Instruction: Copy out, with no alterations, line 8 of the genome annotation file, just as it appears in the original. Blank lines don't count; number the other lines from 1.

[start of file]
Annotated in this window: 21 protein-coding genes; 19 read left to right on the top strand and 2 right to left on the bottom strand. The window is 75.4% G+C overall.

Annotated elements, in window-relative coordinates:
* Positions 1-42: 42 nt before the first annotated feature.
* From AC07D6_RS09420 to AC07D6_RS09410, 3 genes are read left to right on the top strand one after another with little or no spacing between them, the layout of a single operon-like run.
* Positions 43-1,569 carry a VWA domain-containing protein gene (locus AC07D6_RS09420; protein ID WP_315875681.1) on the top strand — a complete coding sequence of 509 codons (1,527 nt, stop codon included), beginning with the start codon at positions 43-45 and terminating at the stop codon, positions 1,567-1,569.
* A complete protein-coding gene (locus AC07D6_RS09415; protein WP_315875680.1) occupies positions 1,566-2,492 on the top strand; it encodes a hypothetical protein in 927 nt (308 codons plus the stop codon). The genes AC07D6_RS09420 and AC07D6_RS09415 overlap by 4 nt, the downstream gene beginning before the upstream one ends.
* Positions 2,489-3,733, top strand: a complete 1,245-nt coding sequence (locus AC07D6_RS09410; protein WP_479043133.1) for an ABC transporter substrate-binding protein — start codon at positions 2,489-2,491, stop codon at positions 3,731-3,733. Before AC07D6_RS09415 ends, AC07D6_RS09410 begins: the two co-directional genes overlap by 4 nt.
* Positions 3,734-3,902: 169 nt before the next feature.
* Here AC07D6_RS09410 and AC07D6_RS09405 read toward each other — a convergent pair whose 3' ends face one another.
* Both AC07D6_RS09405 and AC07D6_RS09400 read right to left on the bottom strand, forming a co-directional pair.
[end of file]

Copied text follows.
* Positions 3,734-3,902: 169 nt before the next feature.